Space-Match: fish seeks Q-Tip

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Maylandia lombardoi fish in freshwater aquarium, with male in front and female behind

Credits: Ged/Wikipedia

30 October 2012
It’s a familiar dilemma: you want to find a partner, but you aren’t sure how to do it. If you’re lucky enough to be a European space technology, or are looking for one, on 20 November you can turn to Space-Match.


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Space-Match is a matchmaking event that brings together space technologies and companies from outside the space industry.

It can lead to some spectacular pairings, in which space technologies are adapted in new ways for use here on Earth.

For the first time, the event is open to all ESA Member States this year, so the chances of meeting the right company are better than ever.

The idea for Space-Match, now on its eighth event, came about when the Dutch TNO research and development organisation conducted a survey of the Dutch space community in 2005.

Space technology improves our lives
“The space companies in the Netherlands said, ‘We’re so focused on our space work that we don’t have too many connections with the outside world,” recalled Len van der Wal, senior consultant for TNO, which organises the event in close cooperation with ESA and the Netherlands Space Office.

“They said they would appreciate an event or platform that allows people from non-space to have a good close look at our technologies.”

Space-Match event was born

This year’s event, with its focus on high-tech systems and materials, is open to European companies and entrepreneurs.

At the European Space Innovation Centre in Noordwijk, the Netherlands, space technologies will be presented to the expected hundred participants from outside the space sector.

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The Space-MATCH 2012 event will take place at the European Space Innovation Centre near ESTEC in Noordwijk, the Netherlands

Credits: ESA/TNO

In the morning, the world of space will be introduced to those who might not be familiar with it, along with a tour of ESA’s ESTEC technology and development centre. The matchmaking will be arranged in the afternoon.

While space companies might make proposals for where they think their technologies might be applicable – in the medicine field, say, or for the automotive industry – participants from other industries sometimes have completely different ideas. “People start discussions based on these ideas,” noted van der Wal.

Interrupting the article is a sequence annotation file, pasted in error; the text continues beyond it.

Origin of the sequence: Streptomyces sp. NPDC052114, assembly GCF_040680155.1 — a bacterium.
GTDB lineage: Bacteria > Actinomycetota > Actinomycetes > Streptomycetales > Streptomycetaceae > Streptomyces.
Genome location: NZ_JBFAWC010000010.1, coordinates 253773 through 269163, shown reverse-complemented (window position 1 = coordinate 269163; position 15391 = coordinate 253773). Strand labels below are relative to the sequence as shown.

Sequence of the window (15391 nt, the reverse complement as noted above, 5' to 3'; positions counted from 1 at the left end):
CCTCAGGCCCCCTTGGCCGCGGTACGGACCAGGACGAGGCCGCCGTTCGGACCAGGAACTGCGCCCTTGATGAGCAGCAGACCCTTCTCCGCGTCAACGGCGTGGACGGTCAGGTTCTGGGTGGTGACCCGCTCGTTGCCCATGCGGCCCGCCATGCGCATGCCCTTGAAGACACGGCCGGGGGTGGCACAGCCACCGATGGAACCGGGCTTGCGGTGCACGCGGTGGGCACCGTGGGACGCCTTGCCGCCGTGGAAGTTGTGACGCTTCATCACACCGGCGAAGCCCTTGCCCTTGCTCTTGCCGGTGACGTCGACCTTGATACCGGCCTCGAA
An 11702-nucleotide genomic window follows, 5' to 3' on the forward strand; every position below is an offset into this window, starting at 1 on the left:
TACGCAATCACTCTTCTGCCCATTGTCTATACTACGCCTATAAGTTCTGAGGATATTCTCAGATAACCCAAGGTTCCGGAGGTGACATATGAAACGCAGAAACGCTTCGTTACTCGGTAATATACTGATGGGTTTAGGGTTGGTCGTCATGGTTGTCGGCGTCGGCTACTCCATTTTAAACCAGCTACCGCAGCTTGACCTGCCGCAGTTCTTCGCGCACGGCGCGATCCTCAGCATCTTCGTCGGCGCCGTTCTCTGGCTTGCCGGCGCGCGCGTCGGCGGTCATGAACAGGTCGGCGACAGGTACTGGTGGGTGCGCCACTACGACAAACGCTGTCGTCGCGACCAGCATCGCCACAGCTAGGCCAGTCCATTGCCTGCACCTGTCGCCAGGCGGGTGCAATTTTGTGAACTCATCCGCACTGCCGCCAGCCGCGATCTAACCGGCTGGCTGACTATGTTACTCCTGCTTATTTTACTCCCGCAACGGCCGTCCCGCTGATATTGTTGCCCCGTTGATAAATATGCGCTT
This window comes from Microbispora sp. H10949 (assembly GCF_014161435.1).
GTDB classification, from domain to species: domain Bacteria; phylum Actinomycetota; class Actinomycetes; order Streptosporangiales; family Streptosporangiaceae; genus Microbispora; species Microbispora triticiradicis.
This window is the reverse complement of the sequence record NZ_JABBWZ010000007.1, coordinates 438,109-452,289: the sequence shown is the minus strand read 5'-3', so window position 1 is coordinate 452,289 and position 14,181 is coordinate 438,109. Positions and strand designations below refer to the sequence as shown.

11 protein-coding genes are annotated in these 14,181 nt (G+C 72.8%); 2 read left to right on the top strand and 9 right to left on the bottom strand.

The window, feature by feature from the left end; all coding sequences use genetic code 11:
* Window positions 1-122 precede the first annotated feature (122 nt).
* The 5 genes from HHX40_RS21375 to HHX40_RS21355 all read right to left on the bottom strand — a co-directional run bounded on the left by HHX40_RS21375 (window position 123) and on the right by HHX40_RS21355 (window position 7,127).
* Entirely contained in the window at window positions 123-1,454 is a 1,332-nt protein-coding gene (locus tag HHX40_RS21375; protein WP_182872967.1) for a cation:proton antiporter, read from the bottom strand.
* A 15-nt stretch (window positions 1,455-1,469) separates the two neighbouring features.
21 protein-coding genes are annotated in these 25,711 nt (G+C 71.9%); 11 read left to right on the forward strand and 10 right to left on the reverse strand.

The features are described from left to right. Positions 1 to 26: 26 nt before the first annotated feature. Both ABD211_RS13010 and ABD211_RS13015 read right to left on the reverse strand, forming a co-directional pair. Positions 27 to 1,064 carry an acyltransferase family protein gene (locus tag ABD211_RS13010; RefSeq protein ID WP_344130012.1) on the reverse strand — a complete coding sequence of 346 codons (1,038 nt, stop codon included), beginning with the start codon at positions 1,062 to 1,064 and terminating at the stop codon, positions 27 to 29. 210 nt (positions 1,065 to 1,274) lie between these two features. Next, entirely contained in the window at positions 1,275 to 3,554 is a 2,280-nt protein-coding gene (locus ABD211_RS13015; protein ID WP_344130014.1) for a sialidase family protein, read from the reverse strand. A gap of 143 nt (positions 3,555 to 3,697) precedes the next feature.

“There’s a broad basis of matchmaking possibilities,” agreed Nico van Putten, deputy director of the Netherlands Space Office.

Established in 2009, the office administers the Netherlands’ space programme and is the central point of contact for the country’s space community.

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Barcelona aquarium with its 80-metres underwater tunnel

Credits: Paul Hermans /Wikipedia

If past events are any indication, results can be as successful as they are surprising.

Take Bioclear, a Dutch company that focuses on biological solutions. ESA had commissioned them to work on hygiene in space, and Bioclear had developed a kind of high-tech Q-Tip that would make it easy for astronauts to test surfaces, like computer keyboards and toilets, for bacteria, which grow quickly in space and can present a health hazard.

At a Space-Match, Bioclear came in contact with a company that had an idea for an unusual terrestrial application: testing ornamental fish.

Ornamental fish, it turns out, can be very expensive, but there is no way of determining if they are healthy.

An adaptation of Bioclear’s technology would let potential buyers swab the fish to test for disease before purchase.

“We were a little bit surprised,” said Inez Dinkla, project manager at Bioclear.

ESA’s Technology Transfer Programme Office (TTPO)

The main mission of ESA’s Technology Transfer Programme is to facilitate the use of space technology and systems for non-space applications, and thereby also further demonstrating realising the benefit of the European space programmes to the citizens.

ESA TTPO is responsible for defining the overall approach and strategy for the transfer of space technologies and systems, including the incubation of start-up companies at ESA business incubation centres and related funding.

The office has transferred over 260 technologies since the programme start and is supporting directly and indirectly around 100 new start-ups a year. TTPO has also initiated as a limited partner the Open Sky Technology Fund, a €100 million venture fund which invests in start-ups using space technology.

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